Early favorites


The Bucks finally lost, and while they fought until the end, it was clear after the first quarter that the Hawks had their number the other day. After a solid start in which they led the hosts by 11 markers, they could do no better than post 22, 22, and 18 in the last three periods to ultimately lose by 19. It was, for all intents, not a performance longtime National Basketball Association habitues expected of them — not after they blitzed to a perfect 9-0 slate to start the season, and not with All-Star Trae Young sidelined and unable to give them fits.

Not that the Bucks are complaining. For one thing, all streaks have to end some time or another, and it was, perhaps, better for them to ease up on the pedal early on instead of peak too soon. For another, they made their run without vital cog Khris Middleton, still recovering from surgery to repair ligament damage in his left wrist. In other words, they knew heading into their road contest that they were handicapped, and that the outstanding play of perennial Most Valuable Player contender Giannis Antetokounmpo could only carry them for so long.

That said, there can be no doubting that the Bucks stamped their class in crafting their winning skein; if nothing else, they claimed matches they were favored in, not quite as easy a task as it sounds in a league where anything can happen — and everything has happened — in a given outing. And, needless to say, Antetokounmpo is the fulcrum on offense. The competition should be grateful he still hasn’t developed an outside game; else, he would be totally unstoppable. Meanwhile, he anchors a defense that allows the least number of points in the league.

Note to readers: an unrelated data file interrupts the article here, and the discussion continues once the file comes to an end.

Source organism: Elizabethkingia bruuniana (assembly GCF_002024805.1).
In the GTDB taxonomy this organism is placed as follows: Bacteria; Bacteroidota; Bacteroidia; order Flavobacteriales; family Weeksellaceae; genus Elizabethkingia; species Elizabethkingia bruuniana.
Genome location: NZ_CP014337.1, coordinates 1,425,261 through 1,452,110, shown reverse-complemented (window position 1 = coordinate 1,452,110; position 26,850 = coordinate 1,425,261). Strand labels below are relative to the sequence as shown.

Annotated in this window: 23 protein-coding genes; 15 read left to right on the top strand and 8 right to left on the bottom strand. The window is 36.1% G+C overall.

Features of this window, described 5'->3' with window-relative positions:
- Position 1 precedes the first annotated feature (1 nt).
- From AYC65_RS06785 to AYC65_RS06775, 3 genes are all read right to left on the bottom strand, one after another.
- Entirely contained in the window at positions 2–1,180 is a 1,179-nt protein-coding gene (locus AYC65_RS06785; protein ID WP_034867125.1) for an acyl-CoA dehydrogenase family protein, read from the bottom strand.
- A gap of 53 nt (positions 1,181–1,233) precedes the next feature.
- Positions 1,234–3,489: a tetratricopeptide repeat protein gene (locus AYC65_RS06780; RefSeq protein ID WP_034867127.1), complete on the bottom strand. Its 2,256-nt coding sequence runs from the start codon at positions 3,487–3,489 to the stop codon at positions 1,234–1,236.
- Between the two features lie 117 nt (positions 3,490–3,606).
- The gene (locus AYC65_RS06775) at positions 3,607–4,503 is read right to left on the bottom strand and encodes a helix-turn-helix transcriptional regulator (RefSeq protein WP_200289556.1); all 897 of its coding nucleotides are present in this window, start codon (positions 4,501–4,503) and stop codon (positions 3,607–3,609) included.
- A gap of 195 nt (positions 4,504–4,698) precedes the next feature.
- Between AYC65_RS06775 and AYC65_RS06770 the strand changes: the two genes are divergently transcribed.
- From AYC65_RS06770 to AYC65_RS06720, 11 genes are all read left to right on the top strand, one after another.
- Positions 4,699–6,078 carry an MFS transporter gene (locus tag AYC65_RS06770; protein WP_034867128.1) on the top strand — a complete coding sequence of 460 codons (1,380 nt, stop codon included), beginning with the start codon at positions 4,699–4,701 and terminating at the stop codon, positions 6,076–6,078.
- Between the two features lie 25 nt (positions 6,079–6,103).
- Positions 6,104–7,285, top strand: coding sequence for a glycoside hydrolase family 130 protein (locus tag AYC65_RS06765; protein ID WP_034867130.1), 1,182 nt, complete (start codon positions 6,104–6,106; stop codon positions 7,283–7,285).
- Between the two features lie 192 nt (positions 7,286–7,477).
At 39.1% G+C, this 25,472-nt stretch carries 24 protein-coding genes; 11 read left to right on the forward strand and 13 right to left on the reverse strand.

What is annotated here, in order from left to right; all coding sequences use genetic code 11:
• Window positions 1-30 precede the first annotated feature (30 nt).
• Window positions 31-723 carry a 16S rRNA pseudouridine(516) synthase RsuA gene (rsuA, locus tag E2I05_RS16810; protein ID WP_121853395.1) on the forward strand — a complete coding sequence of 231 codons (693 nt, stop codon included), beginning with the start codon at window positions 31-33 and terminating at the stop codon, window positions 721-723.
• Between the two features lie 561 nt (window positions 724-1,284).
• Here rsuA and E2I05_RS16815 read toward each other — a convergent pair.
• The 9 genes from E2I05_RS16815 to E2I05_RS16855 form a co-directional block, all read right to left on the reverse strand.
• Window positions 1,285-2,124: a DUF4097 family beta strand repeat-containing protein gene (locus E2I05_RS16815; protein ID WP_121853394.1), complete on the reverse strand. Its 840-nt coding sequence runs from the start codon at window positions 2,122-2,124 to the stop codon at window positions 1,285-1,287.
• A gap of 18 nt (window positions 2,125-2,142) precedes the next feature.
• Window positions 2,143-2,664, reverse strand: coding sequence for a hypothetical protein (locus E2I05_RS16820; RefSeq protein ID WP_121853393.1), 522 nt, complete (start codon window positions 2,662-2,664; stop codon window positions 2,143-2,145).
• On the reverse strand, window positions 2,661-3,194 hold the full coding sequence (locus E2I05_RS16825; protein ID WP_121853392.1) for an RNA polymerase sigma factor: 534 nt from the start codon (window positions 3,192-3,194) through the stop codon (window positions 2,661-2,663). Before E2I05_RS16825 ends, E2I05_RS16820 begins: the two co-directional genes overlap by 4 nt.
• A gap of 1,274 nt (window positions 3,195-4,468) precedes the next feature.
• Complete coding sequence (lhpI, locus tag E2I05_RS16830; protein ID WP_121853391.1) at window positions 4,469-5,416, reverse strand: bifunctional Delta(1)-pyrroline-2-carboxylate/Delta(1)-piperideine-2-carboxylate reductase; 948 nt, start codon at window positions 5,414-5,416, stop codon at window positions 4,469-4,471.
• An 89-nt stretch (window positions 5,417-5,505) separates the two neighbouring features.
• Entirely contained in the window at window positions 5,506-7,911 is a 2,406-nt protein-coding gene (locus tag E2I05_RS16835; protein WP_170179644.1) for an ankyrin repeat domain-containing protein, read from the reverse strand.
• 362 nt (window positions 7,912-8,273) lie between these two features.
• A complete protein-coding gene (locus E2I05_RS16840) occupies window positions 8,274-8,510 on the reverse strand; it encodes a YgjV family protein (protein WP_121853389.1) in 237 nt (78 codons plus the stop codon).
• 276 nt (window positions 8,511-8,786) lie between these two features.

How the Bucks will fare given the parity in the Eastern Conference remains to be seen. As good as they already are, they need no small measure of good fortune to stay complete. Should their roster remain healthy, though, they’re rightfully tagged the favorites — not just because of Antetokounmpo, but especially because of Antetokounmpo.

Anthony L. Cuaycong has been writing Courtside since BusinessWorld introduced a Sports section in 1994. He is a consultant on strategic planning, operations and human resources management, corporate communications, and business development.

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